Maybe it's just me, but there is something missing in these final three on "American Idol" this season.
In years past, at this stage of the competition — one week before the finale — I can remember sitting in front of my television set in awe.
Whether it was Kelly Clarkson, Ruben Studdard, Carrie Underwood or Fantasia Barrino, there was that "moment" that Simon, Randy and Paula keep talking about these contestants "almost" achieving.
In fairness, music mogul Clive Davis didn't do these singers any favors by choosing their first songs.
Elliott Yamin looked like a deer caught in the headlights singing Journey's "Open Arms," Katharine McPhee thought she was all that when Davis chose her to sing R. Kelly's "I Believe I Can Fly" and Hicks proved why Bruce Springsteen has never agreed to let an "Idol" contestant do one of his songs on the show before tonight.
Hicks tried "Dancing in the Dark." I wouldn't count on hearing another Bruce song from any future contestants, that's for sure. Not even a young Courteney Cox doing the white man's overbite with Hicks on stage like she did in The Boss' video could have saved that performance.
For the second song of the night, the judges got to choose the songs, and proved why these three are the most famous talent show judges of all time. They know their stuff, or more accurately, they know their contestants.
Elliott sang "What You Won't Do for Love," by Bobby Caldwell.
There's my boy Elliott Yamin! From the opening stanza, it was clear that cover tunes are not Clive Davis' forte, and I never thought I'd be saying this, but Paula Abdul got it right, and that performance would have put Elliott in the Kodak Theater next week — on any other night.
Simon chose "Somewhere Over the Rainbow" for McPhee, and before she sang it, Simon hoped she'd have the aforementioned "moment."
She did not disappoint. But I'm sorry, it was better when I played it back with my eyes closed.
Katharine McPhee has such a wonderful voice, but her performance is so affected it's very difficult for me to like her. Not to mention the fact that her pose sitting on the stage floor was already cemented in "American Idol" lore by Fantasia two seasons ago.
Randy Jackson chose Joe Cocker's "You Are So Beautiful" for the king of the Soul Patrol.
Finally. I've been praying for Hicks to do a Cocker song ever since Hicks' audition, when Simon was berating Paula and Randy for liking the silver-haired crooner and Hicks mumbled, "Hasn't this guy ever heard of Joe Cocker?"
After a shaky and rough start, Taylor made it his own, but the rendition will do wonders for Joe Cocker record sales, because if nothing else, Hicks' performance shows just how great a singer Cocker is. That was a hard song to sing.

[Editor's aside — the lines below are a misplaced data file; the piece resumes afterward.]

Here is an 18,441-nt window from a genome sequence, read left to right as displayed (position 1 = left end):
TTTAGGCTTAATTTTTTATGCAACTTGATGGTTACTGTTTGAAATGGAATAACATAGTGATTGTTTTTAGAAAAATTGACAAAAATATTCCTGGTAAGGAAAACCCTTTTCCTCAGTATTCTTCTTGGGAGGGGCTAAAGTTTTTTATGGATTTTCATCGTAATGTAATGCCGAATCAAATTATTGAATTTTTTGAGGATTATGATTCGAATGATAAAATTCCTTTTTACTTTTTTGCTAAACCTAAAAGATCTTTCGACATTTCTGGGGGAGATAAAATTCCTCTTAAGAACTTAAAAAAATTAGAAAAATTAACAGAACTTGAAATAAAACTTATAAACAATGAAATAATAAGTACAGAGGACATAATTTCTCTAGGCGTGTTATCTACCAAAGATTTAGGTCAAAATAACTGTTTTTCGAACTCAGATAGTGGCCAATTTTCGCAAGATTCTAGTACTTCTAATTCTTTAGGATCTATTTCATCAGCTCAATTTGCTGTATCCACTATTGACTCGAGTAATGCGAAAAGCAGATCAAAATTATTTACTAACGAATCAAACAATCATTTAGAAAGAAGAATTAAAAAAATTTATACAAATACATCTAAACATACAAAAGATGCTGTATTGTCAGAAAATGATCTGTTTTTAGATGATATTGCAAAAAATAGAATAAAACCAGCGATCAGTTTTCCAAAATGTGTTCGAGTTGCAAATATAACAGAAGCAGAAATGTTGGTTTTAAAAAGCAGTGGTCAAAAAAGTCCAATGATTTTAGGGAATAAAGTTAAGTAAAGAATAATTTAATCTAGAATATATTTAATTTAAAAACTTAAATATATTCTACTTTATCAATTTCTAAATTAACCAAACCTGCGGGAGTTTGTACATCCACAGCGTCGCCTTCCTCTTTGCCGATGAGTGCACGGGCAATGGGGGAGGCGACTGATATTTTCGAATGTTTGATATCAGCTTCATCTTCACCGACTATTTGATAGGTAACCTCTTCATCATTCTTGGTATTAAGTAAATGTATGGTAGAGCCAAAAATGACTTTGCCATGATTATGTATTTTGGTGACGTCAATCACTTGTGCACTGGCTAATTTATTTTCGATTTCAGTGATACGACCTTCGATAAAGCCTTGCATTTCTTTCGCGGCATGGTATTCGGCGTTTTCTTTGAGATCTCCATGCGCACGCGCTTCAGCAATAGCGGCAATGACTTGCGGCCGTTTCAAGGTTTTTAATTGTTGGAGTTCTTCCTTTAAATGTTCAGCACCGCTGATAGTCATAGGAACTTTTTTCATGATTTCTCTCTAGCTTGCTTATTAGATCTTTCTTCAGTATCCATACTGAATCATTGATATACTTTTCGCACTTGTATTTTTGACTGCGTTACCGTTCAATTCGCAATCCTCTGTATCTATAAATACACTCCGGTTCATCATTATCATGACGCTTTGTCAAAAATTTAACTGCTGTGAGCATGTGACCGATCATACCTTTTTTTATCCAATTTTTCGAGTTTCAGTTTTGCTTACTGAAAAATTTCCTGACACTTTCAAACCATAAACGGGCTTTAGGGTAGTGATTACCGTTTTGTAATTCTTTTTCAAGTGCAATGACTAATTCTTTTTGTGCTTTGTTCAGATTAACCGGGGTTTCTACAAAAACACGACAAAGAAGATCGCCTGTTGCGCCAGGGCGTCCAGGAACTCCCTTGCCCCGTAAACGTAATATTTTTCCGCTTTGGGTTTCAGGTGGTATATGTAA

But Taylor pulled it off, and the judges I think surprised even Taylor. They said it was his best performance ever.
The difference between Taylor and the rest is that he is an artist. It's apparent that music moves him. That is something that cannot be faked, or compensated for with humility (Yamin), or longing looks into the camera (McPhee).
Wanting to be there and absolutely, positively having to be there are not mutually exclusive.
The contestants themselves picked their final songs of the night.
Elliott didn't do himself justice. He picked Danny Hathaway's version of "I Believe," originally done by Ray Charles.
At this stage of the competition, he needed to blow the audience away with a familiar song. That was not the one. Simon Cowell was the only one to tell it to Elliott like it is.
"Whatever happens you will make your mom very proud by what you achieved in this competition," said Cowell.
"Get me that phone so I can cast a sympathy vote for Elliott right now," is what I thought. You can't help but to like the guy.
Katharine McPhee did "I Ain't Got Nothing But the Blues," by Ella Fitzgerald.
Randy seemed insulted that McPhee continues to sing songs that were made great by legends in the business.
Part of me agrees with that sentiment — how dare she think she's that good? But then again, if she doesn't believe that she's that good, who will? It's a catch-22.
Artists should never judge themselves, however, and arguing and giving flabbergasted looks at the judges like they wouldn't know a good singer if they ran over one probably won't help her in the long run.
With Hicks' "Try a Little Tenderness," it was all over. Taylor Hicks is the next "American Idol."
Katharine McPhee or Elliott Yamin better hope Clive Davis chooses all his songs next week — something tells me it will be Katharine vs. Taylor though.
Check out FOX News' coverage of next week's "American Idol" finale from The Kodak Theater in Los Angeles.
Brian Kilmeade, Lisa Bernhard and I are Hollywood-bound for full coverage of behind-the-scenes interviews with past and present contestants, the judges, host Ryan Seacrest and of course, this season's "American Idol."
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